Calcium oxalate (CaOx) crystal formation can be seen 3 weeks after the addition of lithogenic agents (ethylene glycol (EG)) to the food. The crystals were easily observed under polarized microscopy, and the crystal formation rate can then be evaluated [1719]. For example, a test for the effect of melamine on crystal formation in Drosophila was performed. The results indicate that the administration of melamine caused crystal formation in a mixture of CaOx, calcium phosphate, uric acid, and melamine crystals [18]. In a previous study by Ho et al., it was found that potassium citrate could prevent crystal formation in EG-induced CaOx nephrolithiasis in Drosophila. No inhibitory capability of commercial citrate-containing juice was observed for CaOx crystal formation in the Malpighian tubules of the fly [19]. Therefore, this model can be further used as a rapid screening method to test any drugs that have a potential antilithic effect. Since kidney stones are a significant and independent risk factor for chronic kidney disease in the general population. In this study, we attempted to use this emerging translational model to rapidly screen the potential antilithic medicinal plants.

2. Materials and Methods

2.1. Animal Model

We used wild-type male D. melanogaster fed with 0.5% EG as lithogenic group and D. melanogaster fed without lithogenic agent as control group in this study for the evaluation of CaOx crystal formation [1719]. In brief, flies were bred in plastic vials containing a medium of yeast, corn syrup, and agar. Flies were maintained under a condition of 25°C, 60% humidity, and a 12 h light-dark cycle. Potential antilithic herbs were prepared in a mixture of food in a diluted concentration of 5,000 from the original extract with 0.5% EG (Sigma, USA) as the lithogenic agent. The control group of flies was fed with food only. After 3 weeks, flies ( for each group) were killed by CO2 narcotization, and the Malpighian tubules were dissected, removed, and processed for examination of the crystals by polarized light microscopy.

2.2. Screening of Potential Antilithic Medicinal Plants

The extracts of herbs were provided by Sun Ten Pharmaceutical Co. (Taichung, Taiwan). We then selected potential herbs according to the record of “Ben Cao Bei Yao.” A total of 80 herbs were tested in this study (Table 1). Tested herbal drugs were considered to have an antilithic effect if the crystal formation rate was zero. The total death of flies in the tested group was not considered for the positive effect.

tab1
Table 1: Potential antilithic medicinal plants/agents and rate of calcium oxalate crystal formation in Malpighian tubules of male Drosophila.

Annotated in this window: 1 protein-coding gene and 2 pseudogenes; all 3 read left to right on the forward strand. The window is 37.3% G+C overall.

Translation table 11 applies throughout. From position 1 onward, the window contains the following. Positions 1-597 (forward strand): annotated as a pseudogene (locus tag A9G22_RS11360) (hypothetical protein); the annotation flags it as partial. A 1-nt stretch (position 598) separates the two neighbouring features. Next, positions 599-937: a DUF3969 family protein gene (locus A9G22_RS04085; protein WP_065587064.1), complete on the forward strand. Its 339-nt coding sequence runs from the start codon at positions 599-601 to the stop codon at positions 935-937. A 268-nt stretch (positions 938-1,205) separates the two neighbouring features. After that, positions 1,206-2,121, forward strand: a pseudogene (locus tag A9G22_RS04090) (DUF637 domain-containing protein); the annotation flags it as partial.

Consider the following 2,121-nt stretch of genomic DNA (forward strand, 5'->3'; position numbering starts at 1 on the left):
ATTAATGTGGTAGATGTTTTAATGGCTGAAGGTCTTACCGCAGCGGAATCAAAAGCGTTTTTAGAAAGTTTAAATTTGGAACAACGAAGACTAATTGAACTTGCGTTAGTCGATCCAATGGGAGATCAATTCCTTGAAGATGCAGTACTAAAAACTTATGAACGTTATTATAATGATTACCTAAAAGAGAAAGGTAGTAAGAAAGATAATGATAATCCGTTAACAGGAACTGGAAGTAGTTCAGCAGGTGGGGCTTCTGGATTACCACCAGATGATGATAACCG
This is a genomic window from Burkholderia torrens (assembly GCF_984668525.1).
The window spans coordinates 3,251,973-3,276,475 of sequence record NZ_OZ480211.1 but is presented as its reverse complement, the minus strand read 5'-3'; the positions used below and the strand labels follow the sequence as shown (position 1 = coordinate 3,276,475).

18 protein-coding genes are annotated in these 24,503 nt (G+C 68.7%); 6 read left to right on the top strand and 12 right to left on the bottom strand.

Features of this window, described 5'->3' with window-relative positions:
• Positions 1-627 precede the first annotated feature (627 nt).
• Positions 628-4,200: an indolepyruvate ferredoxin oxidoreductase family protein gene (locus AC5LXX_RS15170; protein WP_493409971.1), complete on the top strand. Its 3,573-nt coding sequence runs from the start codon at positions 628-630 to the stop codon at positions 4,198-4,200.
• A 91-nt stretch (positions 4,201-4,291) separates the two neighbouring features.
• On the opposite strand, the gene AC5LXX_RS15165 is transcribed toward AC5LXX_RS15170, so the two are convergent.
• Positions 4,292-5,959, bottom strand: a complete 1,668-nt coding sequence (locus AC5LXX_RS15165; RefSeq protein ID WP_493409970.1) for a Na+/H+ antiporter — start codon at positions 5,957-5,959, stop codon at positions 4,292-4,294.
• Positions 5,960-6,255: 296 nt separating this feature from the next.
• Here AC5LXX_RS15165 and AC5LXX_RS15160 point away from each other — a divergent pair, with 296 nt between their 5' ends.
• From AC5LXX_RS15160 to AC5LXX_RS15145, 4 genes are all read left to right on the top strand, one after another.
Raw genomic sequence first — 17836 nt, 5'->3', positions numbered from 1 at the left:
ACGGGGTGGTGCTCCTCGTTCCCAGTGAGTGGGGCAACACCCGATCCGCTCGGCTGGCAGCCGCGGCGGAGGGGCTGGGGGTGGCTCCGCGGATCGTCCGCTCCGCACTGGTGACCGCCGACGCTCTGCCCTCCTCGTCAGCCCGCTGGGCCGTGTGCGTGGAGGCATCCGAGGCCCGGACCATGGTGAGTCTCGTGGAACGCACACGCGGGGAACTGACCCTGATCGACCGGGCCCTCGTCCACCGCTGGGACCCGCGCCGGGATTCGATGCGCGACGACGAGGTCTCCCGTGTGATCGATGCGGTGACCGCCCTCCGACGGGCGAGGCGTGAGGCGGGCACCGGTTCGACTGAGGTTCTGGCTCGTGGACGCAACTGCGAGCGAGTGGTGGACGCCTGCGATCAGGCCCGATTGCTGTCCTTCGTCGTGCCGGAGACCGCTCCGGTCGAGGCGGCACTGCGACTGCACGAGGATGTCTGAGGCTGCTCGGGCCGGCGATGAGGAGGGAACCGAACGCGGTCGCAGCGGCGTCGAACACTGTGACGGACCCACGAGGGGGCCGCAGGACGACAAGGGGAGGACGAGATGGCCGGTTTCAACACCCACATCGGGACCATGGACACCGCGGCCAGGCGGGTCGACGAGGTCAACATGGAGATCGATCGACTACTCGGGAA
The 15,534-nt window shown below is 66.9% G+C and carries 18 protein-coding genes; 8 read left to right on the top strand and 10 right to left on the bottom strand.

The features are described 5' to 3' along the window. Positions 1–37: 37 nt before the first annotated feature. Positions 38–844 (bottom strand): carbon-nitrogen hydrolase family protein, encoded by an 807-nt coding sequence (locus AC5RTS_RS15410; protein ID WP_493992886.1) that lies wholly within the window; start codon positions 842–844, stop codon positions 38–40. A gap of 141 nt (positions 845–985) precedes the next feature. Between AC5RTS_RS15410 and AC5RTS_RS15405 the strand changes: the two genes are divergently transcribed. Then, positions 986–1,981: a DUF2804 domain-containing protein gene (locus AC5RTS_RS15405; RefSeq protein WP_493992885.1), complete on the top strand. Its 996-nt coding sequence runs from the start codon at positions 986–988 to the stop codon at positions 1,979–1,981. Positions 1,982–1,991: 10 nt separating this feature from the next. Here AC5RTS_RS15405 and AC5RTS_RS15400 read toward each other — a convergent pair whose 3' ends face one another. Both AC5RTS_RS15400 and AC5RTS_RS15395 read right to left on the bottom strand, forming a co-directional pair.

2.3. Observation of CaOx Crystal Formation

The Malpighian tubules were dissected and immediately observed under normal and polarized white light using an Olympus BX51 optical microscope (Japan) after crystal induction. We photographed the relevant crystal aspects using a Kodak ProImage 100 film with scales (USA).

2.4. Statistical Analysis

For each group, data are presented as the crystal formation rate (%). All calculations were performed using Statistical Package for Social Sciences (SPSS for Windows, version 8.0, SPSS Inc., Chicago, IL, USA).

3. Results

3.1. CaOx Crystal Formation Rate

The crystal formation rate in EG and control groups was 100.0% and 10.2%, respectively. Positive CaOx crystal formation can be seen in the Malpighian tubules of flies (Figure 1). In the first study, 16 tested herbal drugs reached the crystal formation rate of 0% (Table 1), namely, Salviae miltiorrhizae (number 11, ), Paeonia lactiflora (number 19, ), Carthami flos (number 21, ), Corydalis yanhusuo (number 29, ), Imperata cylindrica (number 35, ), Prunus armeniaca (number 42, ), Eclipta prostrata (number 43, ), Artemisia argyi (number 46, ), Plantago asiatica (number 48 and its seed number 50, ), Lonicera japonica (number 49, ), Polygoni cuspidati (number 52, ), Astragalus membranaceus (number 67, ), Wolfiporia cocos (number 70, ), Scutellaria baicalensis (number 76, ), and Angelicae sinensis (number 77, ).

fig1
Figure 1: EG-induced CaOx crystal deposition in the Malpighian tubules. The images show representative polarized microscopy for the (a) control flies and (b) the flies with 0.5% EG-induced crystal formation in Malpighian tubules.

Two herbal drugs caused the death of all flies in this study. These were Commiphora molmol (number 44, ) and Natrii sulfas (number 47, ), and death may be due to their toxicities.

In contrast, Cuscuta chinensis (number 78, ) enhanced CaOx crystal formation in the Malpighian tubules, reaching the crystal formation rate of 100%.

4. Discussion

In our survey, 16 herbs were determined to be successful antilithic herbs. Our results provide valuable information for future studies regarding antilithic herbs suitable for the prevention of urolithiasis. In an ongoing study, Carthami flos has been further studied for its potential antilithic effects, and a positive result was obtained when it was applied to a rat model [11].